After asking for participation in different classrooms, an initial sample of 203 undergraduate students from Universitat Jaume I showed interest in the study. The following inclusion criteria were set: age between 18 and 35 years old; Spanish as first language; have not studied in an English-speaking school; perceived level of knowledge in English between 6 and 9 (not perfect knowledge but still relatively proficient); and have lived less than 12 months in an English-speaking country. A large number of students from the initial sample did not fulfill the inclusion criteria or refused to participate, and the experiment was finally carried out with 54 students who met the criteria, attended and completed the experiment.

All the final sample of participants had normal or corrected-to-normal vision, they were right-handed and they were neurologically intact native Spanish speakers who were not consuming any psychopharmaceutic drug. The group of 27 participants (18 females) randomly assigned to the foreign language experimental context and the group of 27 participants (18 females) assigned to the native language context were matched for a number of sociodemographic, cognitive and linguistic factors (see Table 1). To this end, participants completed a short sociodemographic questionnaire and a questionnaire aimed at assessing their English skills, knowledge and use. Besides, participants also completed a 6-minutes abridged version of the Kaufman Brief Intelligence Test35 (K-BIT), the Empathy Quotient questionnaire36 (EQ), and the State-Trait Anxiety Inventory37 (STAI). Participants in the two language context groups did not differ in any of these variables, and the number of participants per group and condition was in or above the range reported in earlier studies20, so that sufficient statistical power could be granted.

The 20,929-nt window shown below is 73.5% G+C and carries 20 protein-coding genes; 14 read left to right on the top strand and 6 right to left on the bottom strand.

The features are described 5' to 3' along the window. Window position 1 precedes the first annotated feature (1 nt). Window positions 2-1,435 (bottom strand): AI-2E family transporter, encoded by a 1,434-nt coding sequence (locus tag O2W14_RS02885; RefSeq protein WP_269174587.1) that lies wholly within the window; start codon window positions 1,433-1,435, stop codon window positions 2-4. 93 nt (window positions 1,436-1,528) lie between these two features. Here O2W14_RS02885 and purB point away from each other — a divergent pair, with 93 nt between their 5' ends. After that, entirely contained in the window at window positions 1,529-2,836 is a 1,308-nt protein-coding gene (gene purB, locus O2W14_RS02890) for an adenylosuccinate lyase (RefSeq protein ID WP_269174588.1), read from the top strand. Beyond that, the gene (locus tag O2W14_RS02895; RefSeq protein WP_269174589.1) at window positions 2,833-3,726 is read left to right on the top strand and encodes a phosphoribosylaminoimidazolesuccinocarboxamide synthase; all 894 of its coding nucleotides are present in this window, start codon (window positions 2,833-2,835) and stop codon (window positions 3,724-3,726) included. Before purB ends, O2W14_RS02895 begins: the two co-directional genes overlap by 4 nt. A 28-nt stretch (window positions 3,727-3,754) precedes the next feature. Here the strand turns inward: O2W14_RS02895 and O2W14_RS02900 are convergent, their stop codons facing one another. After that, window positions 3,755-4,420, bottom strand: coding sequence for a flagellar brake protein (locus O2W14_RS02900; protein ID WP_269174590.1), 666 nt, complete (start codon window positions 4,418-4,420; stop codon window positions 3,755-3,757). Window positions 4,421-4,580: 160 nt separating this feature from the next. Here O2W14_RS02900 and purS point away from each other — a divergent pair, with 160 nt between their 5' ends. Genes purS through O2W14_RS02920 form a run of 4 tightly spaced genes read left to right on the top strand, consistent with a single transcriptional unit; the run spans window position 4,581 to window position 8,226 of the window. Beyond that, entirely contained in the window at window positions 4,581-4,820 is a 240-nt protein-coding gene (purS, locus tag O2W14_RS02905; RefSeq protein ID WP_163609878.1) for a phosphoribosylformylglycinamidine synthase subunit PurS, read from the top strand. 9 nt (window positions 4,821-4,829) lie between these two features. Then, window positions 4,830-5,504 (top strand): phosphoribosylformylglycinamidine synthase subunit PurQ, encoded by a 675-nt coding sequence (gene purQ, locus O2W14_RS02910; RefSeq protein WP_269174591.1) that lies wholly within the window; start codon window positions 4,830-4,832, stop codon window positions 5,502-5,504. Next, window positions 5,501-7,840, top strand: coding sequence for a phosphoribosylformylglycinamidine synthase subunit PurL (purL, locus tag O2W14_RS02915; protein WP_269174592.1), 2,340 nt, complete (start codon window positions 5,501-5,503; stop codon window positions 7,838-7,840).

Table 1 Characteristics of the two samples of participants assigned either to the native or to foreign language context. Each mean is followed by the corresponding standard deviation within parentheses.